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Terese Sydonna is fighting fashion's inauthenticity

By Kristopher Fraser

30 Jun 2022

People

Image: Terese Sydonna

In a post-COVID-19 lockdown world, emerging designers finally have space to shine again. Companies, like Macy’s, are giving them the space to do so with programs like The Workshop. The program gives brands an opportunity to gain visibility and receive mentorship from Macy’s professionals. This includes selling on Macys.com and through their live selling platform.

One recent participant who is seeing much traction after participating in The Workshop is Terese Brown of Terese Sydonna. Brown had participated in another Macy’s incubator program while The Workshop was fairly new, and she was determined to get into The Workshop. She had a will and a way and made it happen to participate in the recent iteration of the program, which ran from May 2 to May 28.

Brown’s line Terese Sydonna might be new to many, but it’s been her work child for a while. During COVID-19, she, like many retailers and designers, put the brand on pause in the face of low and stagnant sales. She didn’t let this deter her from continuing with her dreams of growing her business, though.

“I saw coming out of COVID-19 as a chance to reposition the brand,” Brown said to FashionUnited. “When I relaunched, I had it on my vision board I would participate in The Workshop. I came back with my brand the second time around and made it more innovative. A big difference now is I have more clarity. The pandemic gave me all the clarity I needed. I am celebrating professional women, and I’m focused on finding retailers who will support small independent retailers. Macy’s is one of the retailers, and I was fortunate to be part of the workshop.”

With designs inspired by Jamaican and Japanese culture, Brown says her line is more authentic this time around. “I’m sharing more of my story and showing women they too can be authentic wherever they are in their journey,” Brown said to FashionUnited. “You have to find what makes your magic. Women now tell me wearing my clothes brought something new out of them and helped their journeys of self-discovery.”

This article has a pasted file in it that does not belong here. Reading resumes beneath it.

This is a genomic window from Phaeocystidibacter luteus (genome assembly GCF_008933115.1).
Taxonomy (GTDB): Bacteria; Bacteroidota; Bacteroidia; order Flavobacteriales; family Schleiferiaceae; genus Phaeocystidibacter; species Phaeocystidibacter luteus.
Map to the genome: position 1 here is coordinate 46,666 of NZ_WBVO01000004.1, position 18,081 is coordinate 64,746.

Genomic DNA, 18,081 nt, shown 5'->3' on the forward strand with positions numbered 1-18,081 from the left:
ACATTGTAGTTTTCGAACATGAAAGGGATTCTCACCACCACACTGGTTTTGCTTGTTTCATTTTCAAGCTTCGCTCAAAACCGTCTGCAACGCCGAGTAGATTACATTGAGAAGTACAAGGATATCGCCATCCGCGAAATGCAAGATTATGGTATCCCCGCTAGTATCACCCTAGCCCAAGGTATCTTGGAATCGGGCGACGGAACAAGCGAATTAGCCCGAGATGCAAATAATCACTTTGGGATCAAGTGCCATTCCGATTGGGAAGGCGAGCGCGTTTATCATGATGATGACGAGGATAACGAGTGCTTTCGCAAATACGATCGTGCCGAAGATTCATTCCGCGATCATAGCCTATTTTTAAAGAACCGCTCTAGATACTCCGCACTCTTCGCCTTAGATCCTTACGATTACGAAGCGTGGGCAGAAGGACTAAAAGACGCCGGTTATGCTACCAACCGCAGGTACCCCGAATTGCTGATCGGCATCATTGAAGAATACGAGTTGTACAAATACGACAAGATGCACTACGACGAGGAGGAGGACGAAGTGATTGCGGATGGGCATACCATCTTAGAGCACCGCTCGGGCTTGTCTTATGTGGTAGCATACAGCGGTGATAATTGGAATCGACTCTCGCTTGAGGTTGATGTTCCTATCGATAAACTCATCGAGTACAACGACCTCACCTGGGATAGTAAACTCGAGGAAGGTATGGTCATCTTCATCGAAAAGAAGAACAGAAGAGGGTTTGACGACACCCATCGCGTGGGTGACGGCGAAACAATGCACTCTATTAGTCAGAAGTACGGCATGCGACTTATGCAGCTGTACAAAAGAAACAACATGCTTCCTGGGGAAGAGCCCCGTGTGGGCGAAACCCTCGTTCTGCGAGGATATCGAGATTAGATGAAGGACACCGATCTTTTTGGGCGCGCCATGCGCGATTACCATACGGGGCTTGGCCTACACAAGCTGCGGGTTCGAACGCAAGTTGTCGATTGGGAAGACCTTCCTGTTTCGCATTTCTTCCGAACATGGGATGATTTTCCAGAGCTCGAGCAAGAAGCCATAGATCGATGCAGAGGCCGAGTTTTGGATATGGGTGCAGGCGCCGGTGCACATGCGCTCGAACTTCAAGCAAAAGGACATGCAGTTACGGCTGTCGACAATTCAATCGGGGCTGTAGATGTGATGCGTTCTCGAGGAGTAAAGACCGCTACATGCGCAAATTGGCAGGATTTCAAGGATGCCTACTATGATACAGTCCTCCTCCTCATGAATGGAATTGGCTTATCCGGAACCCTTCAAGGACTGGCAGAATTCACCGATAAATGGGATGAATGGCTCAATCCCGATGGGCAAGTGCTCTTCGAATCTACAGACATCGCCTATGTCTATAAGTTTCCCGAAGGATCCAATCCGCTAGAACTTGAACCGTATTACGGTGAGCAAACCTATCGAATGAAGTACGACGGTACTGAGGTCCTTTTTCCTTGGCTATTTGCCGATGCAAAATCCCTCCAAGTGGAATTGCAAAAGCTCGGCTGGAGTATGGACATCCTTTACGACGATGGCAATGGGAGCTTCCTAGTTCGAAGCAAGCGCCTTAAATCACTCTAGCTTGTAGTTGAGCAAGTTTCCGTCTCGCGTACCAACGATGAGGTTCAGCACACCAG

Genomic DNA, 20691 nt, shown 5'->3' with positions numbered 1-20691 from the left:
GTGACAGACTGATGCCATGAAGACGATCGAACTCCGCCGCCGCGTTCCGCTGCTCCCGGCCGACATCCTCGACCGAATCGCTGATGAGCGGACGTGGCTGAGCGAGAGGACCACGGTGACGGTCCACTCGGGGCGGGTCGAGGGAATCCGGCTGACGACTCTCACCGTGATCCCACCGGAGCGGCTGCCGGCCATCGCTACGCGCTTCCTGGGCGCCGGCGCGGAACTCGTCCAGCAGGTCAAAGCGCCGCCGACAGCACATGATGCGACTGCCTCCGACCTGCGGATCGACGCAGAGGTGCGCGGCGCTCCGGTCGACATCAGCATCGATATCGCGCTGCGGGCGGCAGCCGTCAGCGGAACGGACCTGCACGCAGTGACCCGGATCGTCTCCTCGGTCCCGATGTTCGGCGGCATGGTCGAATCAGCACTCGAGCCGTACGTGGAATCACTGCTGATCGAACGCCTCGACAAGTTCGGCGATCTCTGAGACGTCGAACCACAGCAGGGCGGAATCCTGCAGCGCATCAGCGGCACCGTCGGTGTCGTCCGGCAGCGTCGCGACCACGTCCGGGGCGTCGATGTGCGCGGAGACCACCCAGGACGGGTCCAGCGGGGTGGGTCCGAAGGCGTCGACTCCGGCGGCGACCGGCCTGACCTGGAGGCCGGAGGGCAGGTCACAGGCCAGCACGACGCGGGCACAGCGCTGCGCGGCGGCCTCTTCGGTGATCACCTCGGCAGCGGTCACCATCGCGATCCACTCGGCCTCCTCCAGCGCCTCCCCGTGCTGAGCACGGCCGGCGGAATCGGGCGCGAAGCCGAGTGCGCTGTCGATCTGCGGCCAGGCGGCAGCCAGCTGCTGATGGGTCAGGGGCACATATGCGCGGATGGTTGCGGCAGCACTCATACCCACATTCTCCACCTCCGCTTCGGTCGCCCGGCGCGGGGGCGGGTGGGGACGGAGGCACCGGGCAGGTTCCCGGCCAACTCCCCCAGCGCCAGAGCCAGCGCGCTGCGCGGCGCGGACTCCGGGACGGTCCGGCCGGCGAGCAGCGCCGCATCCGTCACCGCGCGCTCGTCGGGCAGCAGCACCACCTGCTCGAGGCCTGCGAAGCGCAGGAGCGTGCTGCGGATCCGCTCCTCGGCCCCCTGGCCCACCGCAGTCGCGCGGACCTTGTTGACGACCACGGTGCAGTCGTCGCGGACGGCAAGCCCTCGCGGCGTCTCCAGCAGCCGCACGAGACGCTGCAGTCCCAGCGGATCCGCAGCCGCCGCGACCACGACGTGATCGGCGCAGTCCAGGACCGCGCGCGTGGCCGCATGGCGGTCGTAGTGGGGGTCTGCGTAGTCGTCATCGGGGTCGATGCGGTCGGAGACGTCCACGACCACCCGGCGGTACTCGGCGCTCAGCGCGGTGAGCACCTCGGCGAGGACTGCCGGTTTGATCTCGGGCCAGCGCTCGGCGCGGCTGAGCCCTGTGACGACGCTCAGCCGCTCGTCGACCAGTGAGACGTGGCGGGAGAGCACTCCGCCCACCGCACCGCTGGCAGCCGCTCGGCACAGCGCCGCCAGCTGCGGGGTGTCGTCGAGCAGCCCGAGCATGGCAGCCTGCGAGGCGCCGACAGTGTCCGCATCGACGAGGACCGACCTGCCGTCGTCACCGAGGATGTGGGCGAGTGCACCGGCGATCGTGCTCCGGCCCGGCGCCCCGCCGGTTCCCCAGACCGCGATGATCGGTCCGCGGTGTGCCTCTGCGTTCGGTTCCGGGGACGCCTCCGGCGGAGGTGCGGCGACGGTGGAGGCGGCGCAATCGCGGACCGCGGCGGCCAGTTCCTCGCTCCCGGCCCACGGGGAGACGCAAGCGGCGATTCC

Brown says her brand fights fashion’s inauthenticity. “2020 exposed how racist, cutthroat, and nepotistic fashion can be,” she said FashionUnited. “I experienced some of that and have dealt with being the only Black woman in the room. Having gone through all those experiences, I see how many women go through this today. Having gone through all my experiences, I can truly be authentic through who I am. I’ve seen the personal transformation in me as a designer coming through my collections. I celebrate women who embrace this journey as well.”

Despite her passion, Brown says after relaunching she’s less emotional about her line. She takes things less personally now, and she is very focused.

She received a great response from her Macy’s collection, which she described as overwhelming. Even once her month at Macy’s was up, it garnered her a new audience of customers who discovered the brand at the department store and were still yearning for her designs. Brown is fighting inauthenticity one garment at a time with Terese Sydonna.

Macy's Workshop
Terese Sydonna